5. Navigate to the folder toolbox and inspect all the default configuration files. Make changes if required. Then call the function make_masks.py:
### 5. Labelling training images
Navigate to the folder toolbox and inspect all the default configuration files. Make changes if required. Then call the function make_masks.py:
```ssh
$ python make_masks.py
```
Note that this tool currently only works on Linus or iOS. If you are using Windows, please continue with step 8.
6. A window with an image and a bunch of sliders will appear. The sliders can be set to 0, 1, and 2. Now adjust the sliders that all masks corresponding to object1 are set to 1 and all corresponding to object2 to 2.
### 6. Using a simplified mask-labelling tool
A window with an image and a bunch of sliders will appear. The sliders can be set to 0, 1, and 2. Now adjust the sliders that all masks corresponding to object1 are set to 1 and all corresponding to object2 to 2.
Setting one mask to 0 disables the mask, and setting all masks to 0 dumps the image to a different unmasks folder. Note that all masks for an image must exist, otherwise it should be discharged to the unmasks folder since it can cause difficulties during the learning process. You should be able to label ca. half of all images with this method.
7. Now navigate to the data_sets folder. There should be a new subfolder called Object1_Object2. Extract the folder unmasks and place it at a desired destination.
8. Open via.html from misc. In it load ca. 90% of the images of unmasks, this will correspond to the training set.
9. On the first frame draw a polygon around the first object. Then open Region Attributes and replace [Add New] with label. Then label the newly created polygon with either cup or pen.
10. Repeat the above process for all images. Finally click on Save as JSON under Annotation.
11. Repeat steps 9 and 10 and create a validation set with the remaining images.
### 7. Intermediate step
Now navigate to the data_sets folder. There should be a new subfolder called Object1_Object2. Extract the folder unmasks and place it at a desired destination.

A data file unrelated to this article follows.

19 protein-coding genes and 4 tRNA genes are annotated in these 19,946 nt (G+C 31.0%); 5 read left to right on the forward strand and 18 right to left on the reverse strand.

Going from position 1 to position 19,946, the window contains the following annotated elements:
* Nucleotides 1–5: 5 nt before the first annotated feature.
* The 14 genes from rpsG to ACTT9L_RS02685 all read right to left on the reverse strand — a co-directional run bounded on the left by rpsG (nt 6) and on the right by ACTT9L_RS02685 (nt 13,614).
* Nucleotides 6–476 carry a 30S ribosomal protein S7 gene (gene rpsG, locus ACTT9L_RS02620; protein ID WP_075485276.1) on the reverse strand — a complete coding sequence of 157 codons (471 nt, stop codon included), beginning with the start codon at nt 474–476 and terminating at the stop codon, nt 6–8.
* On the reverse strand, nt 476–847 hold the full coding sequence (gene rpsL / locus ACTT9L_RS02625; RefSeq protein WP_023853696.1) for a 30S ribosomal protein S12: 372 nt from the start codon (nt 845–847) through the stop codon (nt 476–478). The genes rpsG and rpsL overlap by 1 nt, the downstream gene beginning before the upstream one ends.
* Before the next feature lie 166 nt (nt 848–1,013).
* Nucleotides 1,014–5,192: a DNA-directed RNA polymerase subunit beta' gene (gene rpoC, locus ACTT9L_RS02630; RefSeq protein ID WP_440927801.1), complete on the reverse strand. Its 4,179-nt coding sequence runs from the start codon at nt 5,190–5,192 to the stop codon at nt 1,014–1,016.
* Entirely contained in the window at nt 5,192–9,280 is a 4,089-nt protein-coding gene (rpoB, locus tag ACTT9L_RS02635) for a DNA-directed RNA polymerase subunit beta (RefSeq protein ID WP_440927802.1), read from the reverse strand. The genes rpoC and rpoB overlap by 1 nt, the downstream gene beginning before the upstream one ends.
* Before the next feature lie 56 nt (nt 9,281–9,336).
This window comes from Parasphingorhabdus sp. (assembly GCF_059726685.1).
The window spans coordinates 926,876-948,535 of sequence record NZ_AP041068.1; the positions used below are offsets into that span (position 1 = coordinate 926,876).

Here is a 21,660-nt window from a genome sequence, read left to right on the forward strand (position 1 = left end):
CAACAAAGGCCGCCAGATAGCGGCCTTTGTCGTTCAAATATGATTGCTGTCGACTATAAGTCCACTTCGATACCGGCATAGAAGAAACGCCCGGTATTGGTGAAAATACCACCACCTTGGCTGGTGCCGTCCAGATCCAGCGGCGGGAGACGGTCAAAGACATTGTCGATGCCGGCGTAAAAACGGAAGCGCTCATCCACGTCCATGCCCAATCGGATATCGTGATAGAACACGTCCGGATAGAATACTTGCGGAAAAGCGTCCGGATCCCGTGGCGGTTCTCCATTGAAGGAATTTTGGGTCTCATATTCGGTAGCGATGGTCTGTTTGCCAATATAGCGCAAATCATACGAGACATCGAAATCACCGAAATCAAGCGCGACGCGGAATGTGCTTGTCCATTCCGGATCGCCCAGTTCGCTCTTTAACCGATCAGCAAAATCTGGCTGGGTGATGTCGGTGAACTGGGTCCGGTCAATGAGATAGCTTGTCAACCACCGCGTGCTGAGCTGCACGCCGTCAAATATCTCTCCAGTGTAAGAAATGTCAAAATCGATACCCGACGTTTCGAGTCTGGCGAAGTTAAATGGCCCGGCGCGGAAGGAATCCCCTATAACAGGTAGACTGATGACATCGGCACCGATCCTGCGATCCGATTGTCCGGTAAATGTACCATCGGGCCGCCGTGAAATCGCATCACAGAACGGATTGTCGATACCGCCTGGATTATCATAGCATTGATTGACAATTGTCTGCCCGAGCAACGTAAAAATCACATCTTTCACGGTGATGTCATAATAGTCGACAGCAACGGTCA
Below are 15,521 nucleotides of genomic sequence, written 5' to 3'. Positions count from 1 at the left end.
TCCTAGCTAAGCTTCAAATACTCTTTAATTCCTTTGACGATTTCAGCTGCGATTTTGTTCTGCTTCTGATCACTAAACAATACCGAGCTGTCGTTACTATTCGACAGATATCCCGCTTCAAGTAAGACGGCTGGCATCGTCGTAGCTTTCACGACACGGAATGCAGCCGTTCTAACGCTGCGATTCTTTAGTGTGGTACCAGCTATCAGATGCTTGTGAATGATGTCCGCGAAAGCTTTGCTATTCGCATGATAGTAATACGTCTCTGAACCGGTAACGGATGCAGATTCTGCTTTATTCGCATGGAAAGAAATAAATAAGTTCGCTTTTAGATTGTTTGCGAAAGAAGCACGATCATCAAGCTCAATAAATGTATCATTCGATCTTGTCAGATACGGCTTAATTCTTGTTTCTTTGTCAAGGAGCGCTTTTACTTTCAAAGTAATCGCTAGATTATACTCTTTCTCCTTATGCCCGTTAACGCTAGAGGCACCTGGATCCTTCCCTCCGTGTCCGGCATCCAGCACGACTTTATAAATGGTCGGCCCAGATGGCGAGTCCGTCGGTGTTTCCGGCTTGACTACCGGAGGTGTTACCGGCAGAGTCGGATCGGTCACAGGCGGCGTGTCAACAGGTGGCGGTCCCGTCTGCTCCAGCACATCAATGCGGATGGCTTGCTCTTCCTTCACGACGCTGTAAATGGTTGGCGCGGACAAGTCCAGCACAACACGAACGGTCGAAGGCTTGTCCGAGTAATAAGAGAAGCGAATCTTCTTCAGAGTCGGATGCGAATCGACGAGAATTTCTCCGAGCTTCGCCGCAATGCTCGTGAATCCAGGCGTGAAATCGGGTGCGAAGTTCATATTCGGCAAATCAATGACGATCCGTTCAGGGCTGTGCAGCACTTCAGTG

### 8. Conventional labelling tool
Open via.html from misc. In it load ca. 90% of the images of unmasks, this will correspond to the training set.
### 9. Creating the training set
On the first frame draw a polygon around the first object. Then open Region Attributes and replace [Add New] with label. Then label the newly created polygon with either cup or pen.
Repeat the above process for all images. Finally click on Save as JSON under Annotation.
### 10. Creating the validation set
Repeat step 9 and create a validation set with the remaining images.
12. Navigate back to data_sets in it create a new folder Object1_Object2_1. In Object1_Object2_1 place the two folders train and val containing the previously labeled images with the corresponding via_region_data.json file. All in all the folder structure with all its content should look similar to Object1_Object2. Also check the content of the via_region_data.json file.
13. Now call the training function from the toolbox:
### 11. Preparing the training of the neural network
Navigate back to data_sets in it create a new folder Object1_Object2_1. In Object1_Object2_1 place the two folders train and val containing the previously labeled images with the corresponding via_region_data.json file. All in all the folder structure with all its content should look similar to Object1_Object2. Also check the content of the via_region_data.json file.
### 13. Calling the training function
Now call the training function from the toolbox:
```ssh
$ python make_train.py
```
14. Once training is over extract the weights from the newly created log folder, rename it according to your preferences and place them in the weights folder.
### 14. Extracting the weights
Once training is over extract the weights from the newly created log folder, rename it according to your preferences and place them in the weights folder.
15. Now call the inference function:
### 15. Mapping objects and gaze data
Now call the inference function:
```ssh
$ python make_gaze.py
```
......